In response to the allegations, that I battered my wife, I wish to state quite categorically that I did not beat my wife and that I did not ask for food either in writing or verbally. What happened that fateful Wednesday night was shouting to me and clearly fits into a pre-planned mould cast by the avid Crime TV watcher.
I had returned home late at night after attending the launch of a new product, Go Places, by Kenya Commercial Bank which was held at the Hilton Hotel. As is my practice, I went starlight to my room and began to take off my jacket. Mrs Wigwe matched into my room shouting on top of her voice (that is how she speaks to me) that if I knew I would not be eating at home, I should tell her so she does not have to prepare any meals for me. I was stunned as indeed I had been eating regularly every day when I come home from work. I took it for a joke, I saw she was going on and on and would not let me put in a word.
Her loud voice attracted my daughter Ada who came over to my room. Upon sighting my daughter I told her to please convince her mother that I had been eating food I met in the fridge every day at least for the past two weeks. Mrs Wigwe was taking to me of that and insisted and before I knew it she was abusing me and calling me names. I naturally got angry and told her that if she were taking proper charge of her kitchen then she would have noticed that I do not eat what has been prepared for me. She took offence with my comment and became agitated when I asked her when or what has prompted her sudden interest and care for my welfare.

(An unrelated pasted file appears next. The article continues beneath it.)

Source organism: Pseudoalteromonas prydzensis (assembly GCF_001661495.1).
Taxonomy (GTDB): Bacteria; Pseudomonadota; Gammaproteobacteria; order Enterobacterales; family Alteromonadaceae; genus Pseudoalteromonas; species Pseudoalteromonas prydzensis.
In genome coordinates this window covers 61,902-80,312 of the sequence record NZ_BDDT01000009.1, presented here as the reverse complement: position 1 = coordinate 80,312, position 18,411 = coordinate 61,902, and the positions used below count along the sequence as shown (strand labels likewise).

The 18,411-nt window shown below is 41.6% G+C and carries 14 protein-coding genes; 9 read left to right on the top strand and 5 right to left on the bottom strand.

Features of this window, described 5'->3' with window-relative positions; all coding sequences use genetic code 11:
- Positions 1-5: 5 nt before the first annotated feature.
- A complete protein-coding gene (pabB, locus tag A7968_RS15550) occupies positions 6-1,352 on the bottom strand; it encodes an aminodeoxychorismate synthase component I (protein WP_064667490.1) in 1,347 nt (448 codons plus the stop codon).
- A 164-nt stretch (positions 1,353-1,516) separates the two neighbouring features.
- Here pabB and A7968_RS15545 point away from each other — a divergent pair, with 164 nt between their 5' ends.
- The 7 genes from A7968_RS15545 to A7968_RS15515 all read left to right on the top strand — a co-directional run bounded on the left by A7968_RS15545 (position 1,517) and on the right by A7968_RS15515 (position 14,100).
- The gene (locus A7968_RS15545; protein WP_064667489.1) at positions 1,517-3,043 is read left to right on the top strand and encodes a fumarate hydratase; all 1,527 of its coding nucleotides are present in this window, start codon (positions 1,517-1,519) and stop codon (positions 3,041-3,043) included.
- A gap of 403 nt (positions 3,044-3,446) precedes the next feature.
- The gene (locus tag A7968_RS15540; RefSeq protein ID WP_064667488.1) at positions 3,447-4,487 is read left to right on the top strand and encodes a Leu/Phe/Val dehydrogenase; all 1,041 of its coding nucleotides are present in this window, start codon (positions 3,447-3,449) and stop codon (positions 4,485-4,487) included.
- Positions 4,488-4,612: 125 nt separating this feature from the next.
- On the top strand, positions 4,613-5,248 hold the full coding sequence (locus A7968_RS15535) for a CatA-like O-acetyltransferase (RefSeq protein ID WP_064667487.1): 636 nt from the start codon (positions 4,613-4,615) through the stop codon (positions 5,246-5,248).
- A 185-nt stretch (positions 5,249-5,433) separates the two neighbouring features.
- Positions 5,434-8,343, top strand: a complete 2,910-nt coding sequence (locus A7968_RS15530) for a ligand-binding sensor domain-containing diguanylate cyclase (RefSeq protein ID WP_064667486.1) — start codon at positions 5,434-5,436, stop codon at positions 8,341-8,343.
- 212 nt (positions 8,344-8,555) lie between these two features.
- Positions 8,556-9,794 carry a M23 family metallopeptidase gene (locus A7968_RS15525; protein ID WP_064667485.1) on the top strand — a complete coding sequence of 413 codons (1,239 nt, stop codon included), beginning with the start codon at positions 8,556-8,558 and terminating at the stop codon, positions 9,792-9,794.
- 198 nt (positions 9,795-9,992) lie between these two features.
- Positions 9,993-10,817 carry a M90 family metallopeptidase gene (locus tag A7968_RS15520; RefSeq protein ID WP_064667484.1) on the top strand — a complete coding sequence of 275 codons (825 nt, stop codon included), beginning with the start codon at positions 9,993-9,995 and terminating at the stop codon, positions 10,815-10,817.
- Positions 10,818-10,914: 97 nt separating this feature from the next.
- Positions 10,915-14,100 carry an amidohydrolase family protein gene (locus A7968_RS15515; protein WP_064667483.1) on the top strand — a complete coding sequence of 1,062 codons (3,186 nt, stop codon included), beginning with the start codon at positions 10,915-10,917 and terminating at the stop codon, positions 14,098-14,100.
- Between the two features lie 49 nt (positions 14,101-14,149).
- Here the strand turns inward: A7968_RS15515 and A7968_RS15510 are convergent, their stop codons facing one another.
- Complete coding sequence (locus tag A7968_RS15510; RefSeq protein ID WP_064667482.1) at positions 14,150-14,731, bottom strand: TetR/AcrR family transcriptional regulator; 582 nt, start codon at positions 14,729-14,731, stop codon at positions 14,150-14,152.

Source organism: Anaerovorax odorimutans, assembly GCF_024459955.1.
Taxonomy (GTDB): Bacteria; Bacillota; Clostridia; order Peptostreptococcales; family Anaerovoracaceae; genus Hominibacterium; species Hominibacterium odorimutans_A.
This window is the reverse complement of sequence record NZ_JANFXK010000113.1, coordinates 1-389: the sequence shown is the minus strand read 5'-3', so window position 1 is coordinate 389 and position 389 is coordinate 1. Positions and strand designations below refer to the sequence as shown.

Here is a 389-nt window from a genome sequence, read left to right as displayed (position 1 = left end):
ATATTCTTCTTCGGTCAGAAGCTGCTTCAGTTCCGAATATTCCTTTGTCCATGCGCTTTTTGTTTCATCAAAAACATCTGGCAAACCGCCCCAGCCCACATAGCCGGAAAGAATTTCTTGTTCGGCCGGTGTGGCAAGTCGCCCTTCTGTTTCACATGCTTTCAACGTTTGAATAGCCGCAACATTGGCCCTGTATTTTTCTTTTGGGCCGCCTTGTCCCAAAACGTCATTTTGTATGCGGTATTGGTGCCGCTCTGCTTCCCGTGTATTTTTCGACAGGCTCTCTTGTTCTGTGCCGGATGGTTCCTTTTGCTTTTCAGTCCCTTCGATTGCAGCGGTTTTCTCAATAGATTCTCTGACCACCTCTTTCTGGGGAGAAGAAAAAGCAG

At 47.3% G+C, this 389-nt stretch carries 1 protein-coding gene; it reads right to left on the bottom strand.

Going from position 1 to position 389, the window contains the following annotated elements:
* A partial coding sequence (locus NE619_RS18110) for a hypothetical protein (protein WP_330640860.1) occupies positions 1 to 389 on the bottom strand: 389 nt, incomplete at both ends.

In her characteristic manner, Mrs Wigwe lunged at me to slap me. I tried defending myself and indeed my daughter came in the way and as we jostled around the door to her own bedroom where a massive wooden shoe rack was standing, Mrs Wigwe received a cut. Once she fell down on her right side of face, Mrs Wigwe used her right hand to rub the blood and smeared her entire face with it. She ran into her bedroom and produced a camera and in the presence of my daughter and I, Mrs Wigwe photographed herself, taking two to three shots.